In the last PMQs before the summer recess,
David Cameron first asked about the Government’s climbdown on Home Information Packs. He then went on to list a series of other Labour policy reversals including police mergers, planning reform and laws to protect public servants.
A feisty Tony Blair responded by listing the Tory leader’s own policy forays: the British Bill of Rights proposal, English votes for English laws, ‘hug-a-hoodie’, the delayed exit from the EPP and obfuscation on nuclear energy. None had gone well, he suggested.
David Cameron looked angry when he said that the Prime Minister should answer questions – not keep raising his own questions. In the best line of PMQs he said to the Prime Minister – ‘I know he doesn’t like being interrogated but the way things are going at Scotland Yard he better get used to it!’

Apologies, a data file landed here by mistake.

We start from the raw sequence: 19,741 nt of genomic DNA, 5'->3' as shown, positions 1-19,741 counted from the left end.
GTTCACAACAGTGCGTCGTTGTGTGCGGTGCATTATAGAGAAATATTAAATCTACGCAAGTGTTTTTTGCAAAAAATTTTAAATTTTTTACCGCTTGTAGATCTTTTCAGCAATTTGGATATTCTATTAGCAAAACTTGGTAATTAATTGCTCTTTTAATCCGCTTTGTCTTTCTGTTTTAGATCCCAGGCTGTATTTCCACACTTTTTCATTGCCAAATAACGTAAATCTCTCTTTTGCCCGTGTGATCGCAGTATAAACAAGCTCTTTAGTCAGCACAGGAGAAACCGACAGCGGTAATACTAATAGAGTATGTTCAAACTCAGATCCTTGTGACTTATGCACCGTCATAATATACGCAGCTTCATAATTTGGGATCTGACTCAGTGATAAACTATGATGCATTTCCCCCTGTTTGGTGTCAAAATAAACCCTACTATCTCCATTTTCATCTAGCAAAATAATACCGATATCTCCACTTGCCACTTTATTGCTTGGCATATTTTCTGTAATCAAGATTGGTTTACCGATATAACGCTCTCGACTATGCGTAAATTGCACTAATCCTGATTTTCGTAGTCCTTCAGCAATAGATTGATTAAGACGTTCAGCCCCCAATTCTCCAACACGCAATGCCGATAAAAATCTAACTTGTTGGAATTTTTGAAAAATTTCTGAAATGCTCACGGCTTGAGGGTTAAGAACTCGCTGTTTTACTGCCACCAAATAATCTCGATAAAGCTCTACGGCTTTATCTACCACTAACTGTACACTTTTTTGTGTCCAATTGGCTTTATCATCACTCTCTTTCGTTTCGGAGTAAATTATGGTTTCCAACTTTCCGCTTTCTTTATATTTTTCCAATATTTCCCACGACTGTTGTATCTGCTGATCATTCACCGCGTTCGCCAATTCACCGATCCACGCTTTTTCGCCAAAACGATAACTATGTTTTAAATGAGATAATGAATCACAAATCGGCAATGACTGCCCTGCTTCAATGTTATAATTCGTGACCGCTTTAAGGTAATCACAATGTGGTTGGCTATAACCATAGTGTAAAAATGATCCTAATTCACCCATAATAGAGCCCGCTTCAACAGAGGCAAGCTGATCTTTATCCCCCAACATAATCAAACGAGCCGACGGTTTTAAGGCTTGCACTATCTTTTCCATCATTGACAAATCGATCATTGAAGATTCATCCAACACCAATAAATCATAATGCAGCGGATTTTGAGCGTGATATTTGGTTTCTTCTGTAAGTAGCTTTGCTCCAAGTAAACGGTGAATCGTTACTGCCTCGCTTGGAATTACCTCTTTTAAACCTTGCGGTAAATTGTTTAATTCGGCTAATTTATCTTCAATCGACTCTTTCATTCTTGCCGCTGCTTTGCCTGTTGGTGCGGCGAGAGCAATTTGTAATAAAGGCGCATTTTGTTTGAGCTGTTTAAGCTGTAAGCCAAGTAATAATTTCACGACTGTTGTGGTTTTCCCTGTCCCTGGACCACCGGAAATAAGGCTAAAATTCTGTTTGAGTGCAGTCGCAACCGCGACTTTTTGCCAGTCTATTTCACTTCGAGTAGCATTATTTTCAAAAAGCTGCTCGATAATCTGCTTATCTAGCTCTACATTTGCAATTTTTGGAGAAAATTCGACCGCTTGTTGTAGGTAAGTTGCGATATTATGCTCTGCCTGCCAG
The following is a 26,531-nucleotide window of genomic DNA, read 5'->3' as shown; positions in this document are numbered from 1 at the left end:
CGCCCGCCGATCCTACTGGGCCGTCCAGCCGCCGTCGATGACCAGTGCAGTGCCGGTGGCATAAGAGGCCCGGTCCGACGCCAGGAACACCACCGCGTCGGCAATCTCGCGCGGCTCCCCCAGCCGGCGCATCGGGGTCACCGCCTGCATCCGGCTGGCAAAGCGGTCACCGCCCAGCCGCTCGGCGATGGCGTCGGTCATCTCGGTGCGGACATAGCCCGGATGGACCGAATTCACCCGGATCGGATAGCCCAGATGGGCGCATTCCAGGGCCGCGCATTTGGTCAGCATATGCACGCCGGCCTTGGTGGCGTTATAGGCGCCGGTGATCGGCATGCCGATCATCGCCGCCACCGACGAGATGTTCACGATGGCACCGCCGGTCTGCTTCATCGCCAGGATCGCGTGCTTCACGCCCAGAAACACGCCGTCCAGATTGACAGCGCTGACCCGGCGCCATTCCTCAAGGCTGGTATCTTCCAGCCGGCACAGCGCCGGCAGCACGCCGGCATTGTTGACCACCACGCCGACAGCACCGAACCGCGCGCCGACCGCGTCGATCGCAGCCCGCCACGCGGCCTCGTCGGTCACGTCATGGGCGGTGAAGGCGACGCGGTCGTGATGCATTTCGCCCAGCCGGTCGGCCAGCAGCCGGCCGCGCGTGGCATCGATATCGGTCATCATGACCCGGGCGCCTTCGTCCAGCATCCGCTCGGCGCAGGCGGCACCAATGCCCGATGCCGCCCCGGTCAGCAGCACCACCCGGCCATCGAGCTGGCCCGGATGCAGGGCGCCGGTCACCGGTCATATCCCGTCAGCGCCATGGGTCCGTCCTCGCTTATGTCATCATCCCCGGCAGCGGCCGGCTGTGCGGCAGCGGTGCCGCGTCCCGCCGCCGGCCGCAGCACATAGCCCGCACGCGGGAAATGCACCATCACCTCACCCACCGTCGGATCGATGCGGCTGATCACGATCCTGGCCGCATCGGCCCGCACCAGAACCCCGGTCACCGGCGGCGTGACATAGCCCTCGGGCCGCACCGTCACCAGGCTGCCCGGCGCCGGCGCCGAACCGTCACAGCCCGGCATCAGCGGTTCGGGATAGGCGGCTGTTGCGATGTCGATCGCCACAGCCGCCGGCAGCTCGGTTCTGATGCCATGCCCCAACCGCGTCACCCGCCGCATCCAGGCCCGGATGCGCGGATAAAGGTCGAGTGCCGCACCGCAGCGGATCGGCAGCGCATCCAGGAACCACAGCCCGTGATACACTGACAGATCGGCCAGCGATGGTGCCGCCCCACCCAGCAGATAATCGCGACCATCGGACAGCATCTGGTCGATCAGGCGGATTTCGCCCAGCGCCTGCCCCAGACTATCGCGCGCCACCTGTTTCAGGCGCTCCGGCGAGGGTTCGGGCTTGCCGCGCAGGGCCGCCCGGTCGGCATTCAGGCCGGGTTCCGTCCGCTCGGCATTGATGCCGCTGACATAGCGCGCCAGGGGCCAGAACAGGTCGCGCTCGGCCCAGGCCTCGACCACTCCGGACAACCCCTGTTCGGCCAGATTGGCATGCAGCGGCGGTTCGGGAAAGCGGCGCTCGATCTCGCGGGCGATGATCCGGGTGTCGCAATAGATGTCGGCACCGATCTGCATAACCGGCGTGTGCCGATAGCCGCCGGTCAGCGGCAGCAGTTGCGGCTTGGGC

Ming Campbell raised the topic that David Cameron should have raised – the crisis in the Middle East. The LibDem leader invited the Prime Minister to attack Israel’s "disproportionate" response to the attacks from Hezbollah. The Prime Minister disagreed with the premise of the question and defended Israel’s right to eliminate the terrorist bases that were being used to rocket attack its own citizens.
John Redwood asked why the economy of Ireland had grown four times faster than the economy of Scotland since 1997. The Chancellor wasn’t only guilty of disloyalty, Mr Redwood concluded – he was also incompetent.
PS Sat alongside Tony Blair for the second week in a row was Home Secretary John Reid. The Daily Politics Show calculated that he nodded more than 200 times last week as the Prime Minister spoke. It gives new meaning to the expression ‘yes man’.